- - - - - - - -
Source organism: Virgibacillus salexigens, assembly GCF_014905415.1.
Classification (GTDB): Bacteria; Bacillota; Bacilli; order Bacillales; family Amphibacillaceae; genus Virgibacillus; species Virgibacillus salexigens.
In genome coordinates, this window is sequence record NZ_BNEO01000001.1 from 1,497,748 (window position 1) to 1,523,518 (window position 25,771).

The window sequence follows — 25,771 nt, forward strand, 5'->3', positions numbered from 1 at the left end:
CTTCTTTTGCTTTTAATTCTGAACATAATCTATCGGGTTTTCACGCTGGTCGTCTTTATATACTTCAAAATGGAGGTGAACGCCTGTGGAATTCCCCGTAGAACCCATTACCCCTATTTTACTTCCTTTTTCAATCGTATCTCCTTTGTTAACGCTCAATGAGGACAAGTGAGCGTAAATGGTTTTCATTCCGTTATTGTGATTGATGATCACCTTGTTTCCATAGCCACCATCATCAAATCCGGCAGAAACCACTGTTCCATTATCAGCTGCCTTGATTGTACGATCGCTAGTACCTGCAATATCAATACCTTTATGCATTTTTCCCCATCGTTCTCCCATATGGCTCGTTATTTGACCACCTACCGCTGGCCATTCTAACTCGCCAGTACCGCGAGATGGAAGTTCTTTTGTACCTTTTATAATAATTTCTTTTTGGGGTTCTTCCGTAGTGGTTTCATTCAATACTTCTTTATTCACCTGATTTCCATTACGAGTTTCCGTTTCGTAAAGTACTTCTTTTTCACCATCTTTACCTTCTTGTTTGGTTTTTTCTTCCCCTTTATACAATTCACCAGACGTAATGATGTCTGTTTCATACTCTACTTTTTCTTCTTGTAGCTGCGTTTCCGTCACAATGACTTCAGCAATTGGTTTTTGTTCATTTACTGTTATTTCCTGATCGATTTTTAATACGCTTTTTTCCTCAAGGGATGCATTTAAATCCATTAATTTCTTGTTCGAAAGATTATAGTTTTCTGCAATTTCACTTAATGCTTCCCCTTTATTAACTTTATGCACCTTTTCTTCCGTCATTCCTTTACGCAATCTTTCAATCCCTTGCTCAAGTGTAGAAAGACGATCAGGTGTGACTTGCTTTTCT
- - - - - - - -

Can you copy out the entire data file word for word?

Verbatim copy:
Source organism: Virgibacillus salexigens, assembly GCF_014905415.1.
Classification (GTDB): Bacteria; Bacillota; Bacilli; order Bacillales; family Amphibacillaceae; genus Virgibacillus; species Virgibacillus salexigens.
In genome coordinates, this window is sequence record NZ_BNEO01000001.1 from 1,497,748 (window position 1) to 1,523,518 (window position 25,771).

The window sequence follows — 25,771 nt, forward strand, 5'->3', positions numbered from 1 at the left end:
CTTCTTTTGCTTTTAATTCTGAACATAATCTATCGGGTTTTCACGCTGGTCGTCTTTATATACTTCAAAATGGAGGTGAACGCCTGTGGAATTCCCCGTAGAACCCATTACCCCTATTTTACTTCCTTTTTCAATCGTATCTCCTTTGTTAACGCTCAATGAGGACAAGTGAGCGTAAATGGTTTTCATTCCGTTATTGTGATTGATGATCACCTTGTTTCCATAGCCACCATCATCAAATCCGGCAGAAACCACTGTTCCATTATCAGCTGCCTTGATTGTACGATCGCTAGTACCTGCAATATCAATACCTTTATGCATTTTTCCCCATCGTTCTCCCATATGGCTCGTTATTTGACCACCTACCGCTGGCCATTCTAACTCGCCAGTACCGCGAGATGGAAGTTCTTTTGTACCTTTTATAATAATTTCTTTTTGGGGTTCTTCCGTAGTGGTTTCATTCAATACTTCTTTATTCACCTGATTTCCATTACGAGTTTCCGTTTCGTAAAGTACTTCTTTTTCACCATCTTTACCTTCTTGTTTGGTTTTTTCTTCCCCTTTATACAATTCACCAGACGTAATGATGTCTGTTTCATACTCTACTTTTTCTTCTTGTAGCTGCGTTTCCGTCACAATGACTTCAGCAATTGGTTTTTGTTCATTTACTGTTATTTCCTGATCGATTTTTAATACGCTTTTTTCCTCAAGGGATGCATTTAAATCCATTAATTTCTTGTTCGAAAGATTATAGTTTTCTGCAATTTCACTTAATGCTTCCCCTTTATTAACTTTATGCACCTTTTCTTCCGTCATTCCTTTACGCAATCTTTCAATCCCTTGCTCAAGTGTAGAAAGACGATCAGGTGTGACTTGCTTTTCT